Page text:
Lutein enhances eyesight

Lutein is an antioxidant belonging to the carotenoid class with anti-inflammatory, antioxidant properties that protect your body against free radicals and oxidative stress.

Lutein helps prevent and improve age-related macular degeneration, diabetic retinopathy, cataracts, dry eye disease, uveitis. Let’s learn about the benefits that lutein brings us with!

What is Lutein?

Lutein is one of the antioxidants belonging to the carotenoid family. Carotenoids are phytonutrients, or phytochemicals, found in the cells of many plants and responsible for their vibrant colors such as magenta, orange, yellow, or other colors of plants. different types of fruits and vegetables. These pigments not only play an important role in plant health, they also provide health benefits to those who consume them.

Like zeaxanthin, lutein has a similar structure and is an important carotenoid that can protect the body and especially benefit eye health and vision. Lutein and zeaxanthin are the only carotenoids found in the retina and are concentrated mainly in the macula, located at the back of the eye. Therefore, these two types of carotenoids are called macular pigments.

Lutein benefits and dosages

Lutein benefits and dosages

Lutein helps protect eyes against myopia and premature babies against the effects of retinopathy.

When used together in a certain amount, lutein works better and is more effective when combined with zeaxanthin. Lutein dosages are considered safe even at high levels. Depending on how much stress your body is under and your weight, the amount of lutein and zeaxanthin your body needs will vary. Specifically:

  • Smokers will need more lutein and zeaxanthin because the amount of carotenoids in the body is lower than non-smokers.
  • 1 kg of body weight using 1 mg of lutein and 0.75 mg of zeaxanthin daily is considered safe.
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Lutein and zeaxanthin are powerful antioxidants that help protect our bodies against unstable molecules called free radicals. An excess of free radicals can damage cells, accelerate aging and lead to the progression of diseases such as heart disease, cancer, type 2 diabetes and Alzheimer’s disease. The antioxidant properties protect against free radicals and oxidative stress, reduce the effects of bad LDL cholesterol, reduce plaque build-up in the arteries, and reduce the risk of heart disease. Furthermore, lutein and zeaxanthin protect your body’s proteins, fats, and DNA from stressors. At the same time, recycling glutathione is another important antioxidant in the body.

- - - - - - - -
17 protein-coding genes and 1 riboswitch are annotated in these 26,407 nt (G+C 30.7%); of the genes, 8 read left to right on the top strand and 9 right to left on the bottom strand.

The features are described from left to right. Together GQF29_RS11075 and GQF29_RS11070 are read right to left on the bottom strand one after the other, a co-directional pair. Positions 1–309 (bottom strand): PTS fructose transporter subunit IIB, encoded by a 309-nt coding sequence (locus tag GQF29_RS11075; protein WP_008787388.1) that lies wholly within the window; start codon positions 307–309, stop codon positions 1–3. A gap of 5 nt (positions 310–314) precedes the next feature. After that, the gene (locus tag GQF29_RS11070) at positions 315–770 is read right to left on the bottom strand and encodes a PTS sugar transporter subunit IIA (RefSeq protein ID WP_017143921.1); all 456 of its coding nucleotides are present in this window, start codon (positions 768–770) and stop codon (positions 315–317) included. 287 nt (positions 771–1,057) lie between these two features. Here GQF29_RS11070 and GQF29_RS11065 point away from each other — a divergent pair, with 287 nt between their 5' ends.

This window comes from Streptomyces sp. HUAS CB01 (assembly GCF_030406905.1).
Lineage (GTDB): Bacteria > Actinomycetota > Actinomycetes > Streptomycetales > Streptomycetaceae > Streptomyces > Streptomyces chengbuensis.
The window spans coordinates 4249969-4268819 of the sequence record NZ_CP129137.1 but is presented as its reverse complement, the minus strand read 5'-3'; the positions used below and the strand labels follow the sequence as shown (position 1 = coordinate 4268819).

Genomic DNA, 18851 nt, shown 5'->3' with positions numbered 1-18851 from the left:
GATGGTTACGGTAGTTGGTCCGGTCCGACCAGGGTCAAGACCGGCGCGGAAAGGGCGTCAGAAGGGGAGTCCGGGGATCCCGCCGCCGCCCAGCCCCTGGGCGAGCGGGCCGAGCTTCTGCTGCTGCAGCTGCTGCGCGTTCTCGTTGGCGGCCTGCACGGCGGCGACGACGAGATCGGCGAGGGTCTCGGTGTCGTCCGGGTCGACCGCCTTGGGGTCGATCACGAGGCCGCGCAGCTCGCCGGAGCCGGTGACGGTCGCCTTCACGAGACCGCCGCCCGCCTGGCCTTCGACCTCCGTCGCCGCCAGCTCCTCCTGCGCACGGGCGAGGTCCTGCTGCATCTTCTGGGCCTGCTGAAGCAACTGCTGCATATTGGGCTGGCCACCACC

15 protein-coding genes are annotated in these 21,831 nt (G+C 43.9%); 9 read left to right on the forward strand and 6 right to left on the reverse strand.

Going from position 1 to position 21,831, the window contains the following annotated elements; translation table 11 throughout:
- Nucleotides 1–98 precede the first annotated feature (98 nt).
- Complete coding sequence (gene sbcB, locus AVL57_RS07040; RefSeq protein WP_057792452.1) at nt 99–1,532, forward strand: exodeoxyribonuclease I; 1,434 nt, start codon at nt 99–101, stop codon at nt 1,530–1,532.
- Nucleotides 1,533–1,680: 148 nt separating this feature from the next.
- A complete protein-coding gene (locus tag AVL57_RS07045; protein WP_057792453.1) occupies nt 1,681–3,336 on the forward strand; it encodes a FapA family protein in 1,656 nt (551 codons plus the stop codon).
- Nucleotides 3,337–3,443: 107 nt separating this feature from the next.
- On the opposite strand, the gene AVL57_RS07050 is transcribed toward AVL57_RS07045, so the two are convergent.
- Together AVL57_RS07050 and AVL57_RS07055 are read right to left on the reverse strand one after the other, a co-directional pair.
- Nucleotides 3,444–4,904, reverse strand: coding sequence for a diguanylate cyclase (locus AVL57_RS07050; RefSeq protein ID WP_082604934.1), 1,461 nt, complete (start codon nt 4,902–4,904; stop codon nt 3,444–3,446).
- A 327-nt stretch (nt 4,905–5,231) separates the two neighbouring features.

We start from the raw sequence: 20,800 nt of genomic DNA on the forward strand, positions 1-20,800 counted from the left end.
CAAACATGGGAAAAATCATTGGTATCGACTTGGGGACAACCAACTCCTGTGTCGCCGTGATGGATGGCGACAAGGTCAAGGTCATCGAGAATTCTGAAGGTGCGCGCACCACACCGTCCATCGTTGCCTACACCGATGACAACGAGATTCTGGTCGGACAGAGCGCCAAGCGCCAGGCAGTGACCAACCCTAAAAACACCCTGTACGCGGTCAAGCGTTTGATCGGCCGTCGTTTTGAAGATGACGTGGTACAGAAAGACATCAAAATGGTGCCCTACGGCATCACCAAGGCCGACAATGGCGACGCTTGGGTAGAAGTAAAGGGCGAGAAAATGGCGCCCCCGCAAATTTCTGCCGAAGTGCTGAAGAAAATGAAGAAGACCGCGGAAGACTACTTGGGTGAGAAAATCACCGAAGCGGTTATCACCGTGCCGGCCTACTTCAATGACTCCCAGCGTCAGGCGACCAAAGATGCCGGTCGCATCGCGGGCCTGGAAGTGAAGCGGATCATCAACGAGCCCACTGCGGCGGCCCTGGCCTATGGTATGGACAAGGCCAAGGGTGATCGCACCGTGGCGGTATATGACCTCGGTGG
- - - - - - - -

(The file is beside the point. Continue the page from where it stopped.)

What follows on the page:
These two antioxidants also have a big impact on our eye health. The eyes when exposed to oxygen and light will promote the production of harmful oxygen free radicals. These two types of carotenoids eliminate free radicals and prevent them from damaging eye cells, protecting our eyes from the damaging effects of free radicals. When you take 6 – 20 mg of lutein in your diet each day, it has been linked to a reduced risk of eye diseases such as:

  • Prevent inflammation
  • Enhance vision sharpness, improve visual contrast sensitivity, reduce glare.
  • Protect our eye tissue from the harmful effects of sunlight, harmful blue light.
  • Protects eyes against myopia and protects premature babies from the effects of retinopathy of prematurity (ROP)
  • Assists the eye in converting light signals into electrical signals in the retina and transmitting those signals to the visual cortex in the brain.

In addition, lutein and zeaxanthin also improve eye conditions such as:

  • Age-related macular degeneration (AMD): In developed countries, AMD is the leading cause of blindness and permanent vision impairment. Lutein and zeaxanthin may protect against the progression of late-stage AMD leading to blindness. Research shows that a combination of 10 mg of lutein and 2 mg of zeaxanthin is effective in reducing the progression of age-related macular degeneration (AMD).